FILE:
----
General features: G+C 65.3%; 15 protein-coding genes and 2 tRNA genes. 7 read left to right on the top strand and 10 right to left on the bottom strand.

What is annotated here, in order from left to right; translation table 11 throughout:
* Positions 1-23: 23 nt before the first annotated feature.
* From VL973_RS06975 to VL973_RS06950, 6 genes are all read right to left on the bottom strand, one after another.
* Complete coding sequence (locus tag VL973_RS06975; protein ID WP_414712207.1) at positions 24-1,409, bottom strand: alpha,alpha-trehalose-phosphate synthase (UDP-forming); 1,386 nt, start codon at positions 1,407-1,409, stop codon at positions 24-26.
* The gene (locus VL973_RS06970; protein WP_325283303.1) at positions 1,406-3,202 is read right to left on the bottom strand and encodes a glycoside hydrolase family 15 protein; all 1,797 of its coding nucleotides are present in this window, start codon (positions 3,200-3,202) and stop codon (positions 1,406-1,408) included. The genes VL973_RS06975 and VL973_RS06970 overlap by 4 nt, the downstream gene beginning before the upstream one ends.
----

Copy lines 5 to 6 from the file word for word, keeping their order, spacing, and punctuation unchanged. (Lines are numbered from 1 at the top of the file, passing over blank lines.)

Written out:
* Complete coding sequence (locus tag VL973_RS06975; protein ID WP_414712207.1) at positions 24-1,409, bottom strand: alpha,alpha-trehalose-phosphate synthase (UDP-forming); 1,386 nt, start codon at positions 1,407-1,409, stop codon at positions 24-26.
* The gene (locus VL973_RS06970; protein WP_325283303.1) at positions 1,406-3,202 is read right to left on the bottom strand and encodes a glycoside hydrolase family 15 protein; all 1,797 of its coding nucleotides are present in this window, start codon (positions 3,200-3,202) and stop codon (positions 1,406-1,408) included. The genes VL973_RS06975 and VL973_RS06970 overlap by 4 nt, the downstream gene beginning before the upstream one ends.